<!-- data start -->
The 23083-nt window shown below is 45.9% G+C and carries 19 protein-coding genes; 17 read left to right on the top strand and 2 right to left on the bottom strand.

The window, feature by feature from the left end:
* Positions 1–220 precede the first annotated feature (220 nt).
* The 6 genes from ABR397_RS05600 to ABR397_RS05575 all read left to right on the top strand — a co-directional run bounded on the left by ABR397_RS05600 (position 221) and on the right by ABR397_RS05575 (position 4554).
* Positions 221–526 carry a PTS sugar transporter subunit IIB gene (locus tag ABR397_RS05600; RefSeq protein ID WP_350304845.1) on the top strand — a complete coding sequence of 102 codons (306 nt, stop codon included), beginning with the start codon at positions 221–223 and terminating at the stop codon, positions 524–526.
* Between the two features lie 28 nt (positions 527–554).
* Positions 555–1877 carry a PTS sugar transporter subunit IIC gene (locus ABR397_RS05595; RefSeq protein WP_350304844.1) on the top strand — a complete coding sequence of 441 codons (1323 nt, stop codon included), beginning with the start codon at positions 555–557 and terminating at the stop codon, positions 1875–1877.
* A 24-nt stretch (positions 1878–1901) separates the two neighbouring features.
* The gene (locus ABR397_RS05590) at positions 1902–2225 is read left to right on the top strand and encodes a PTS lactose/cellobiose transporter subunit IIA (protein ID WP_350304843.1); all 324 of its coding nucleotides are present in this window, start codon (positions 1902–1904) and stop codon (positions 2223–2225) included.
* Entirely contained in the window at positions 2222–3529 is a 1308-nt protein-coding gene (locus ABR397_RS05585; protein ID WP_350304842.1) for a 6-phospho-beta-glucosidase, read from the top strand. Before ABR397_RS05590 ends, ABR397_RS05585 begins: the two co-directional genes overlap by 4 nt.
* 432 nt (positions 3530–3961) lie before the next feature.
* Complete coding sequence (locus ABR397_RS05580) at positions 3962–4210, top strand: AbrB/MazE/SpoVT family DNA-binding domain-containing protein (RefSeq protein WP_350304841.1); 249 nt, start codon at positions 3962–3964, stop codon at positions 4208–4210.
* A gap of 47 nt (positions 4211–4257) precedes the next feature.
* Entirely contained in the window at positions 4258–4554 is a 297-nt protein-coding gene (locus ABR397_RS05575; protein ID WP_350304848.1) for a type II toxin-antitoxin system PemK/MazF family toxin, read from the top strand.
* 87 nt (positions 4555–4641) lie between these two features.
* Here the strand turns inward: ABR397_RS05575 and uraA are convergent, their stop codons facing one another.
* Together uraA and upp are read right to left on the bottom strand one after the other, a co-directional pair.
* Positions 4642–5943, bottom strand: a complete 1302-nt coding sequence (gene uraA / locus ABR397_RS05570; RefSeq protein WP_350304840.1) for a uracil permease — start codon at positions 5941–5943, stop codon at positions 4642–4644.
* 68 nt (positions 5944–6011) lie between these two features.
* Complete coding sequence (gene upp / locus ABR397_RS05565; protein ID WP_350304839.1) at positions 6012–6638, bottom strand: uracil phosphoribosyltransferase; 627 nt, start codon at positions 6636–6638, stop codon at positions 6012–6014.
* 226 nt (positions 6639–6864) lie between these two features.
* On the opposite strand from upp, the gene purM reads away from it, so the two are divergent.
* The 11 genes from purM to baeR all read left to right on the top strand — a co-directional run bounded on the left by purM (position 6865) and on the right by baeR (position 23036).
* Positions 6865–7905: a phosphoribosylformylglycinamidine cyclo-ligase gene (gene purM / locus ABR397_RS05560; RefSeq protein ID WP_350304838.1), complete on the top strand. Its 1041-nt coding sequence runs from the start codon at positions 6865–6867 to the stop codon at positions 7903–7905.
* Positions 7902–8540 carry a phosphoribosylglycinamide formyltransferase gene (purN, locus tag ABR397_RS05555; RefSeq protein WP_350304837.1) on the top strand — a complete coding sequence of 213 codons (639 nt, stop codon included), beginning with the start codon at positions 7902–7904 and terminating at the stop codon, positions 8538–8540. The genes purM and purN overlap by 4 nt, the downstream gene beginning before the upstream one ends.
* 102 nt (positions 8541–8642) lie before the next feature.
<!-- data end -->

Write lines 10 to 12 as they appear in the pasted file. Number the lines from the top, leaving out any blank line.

* Entirely contained in the window at positions 2222–3529 is a 1308-nt protein-coding gene (locus ABR397_RS05585; protein ID WP_350304842.1) for a 6-phospho-beta-glucosidase, read from the top strand. Before ABR397_RS05590 ends, ABR397_RS05585 begins: the two co-directional genes overlap by 4 nt.
* 432 nt (positions 3530–3961) lie before the next feature.
* Complete coding sequence (locus ABR397_RS05580) at positions 3962–4210, top strand: AbrB/MazE/SpoVT family DNA-binding domain-containing protein (RefSeq protein WP_350304841.1); 249 nt, start codon at positions 3962–3964, stop codon at positions 4208–4210.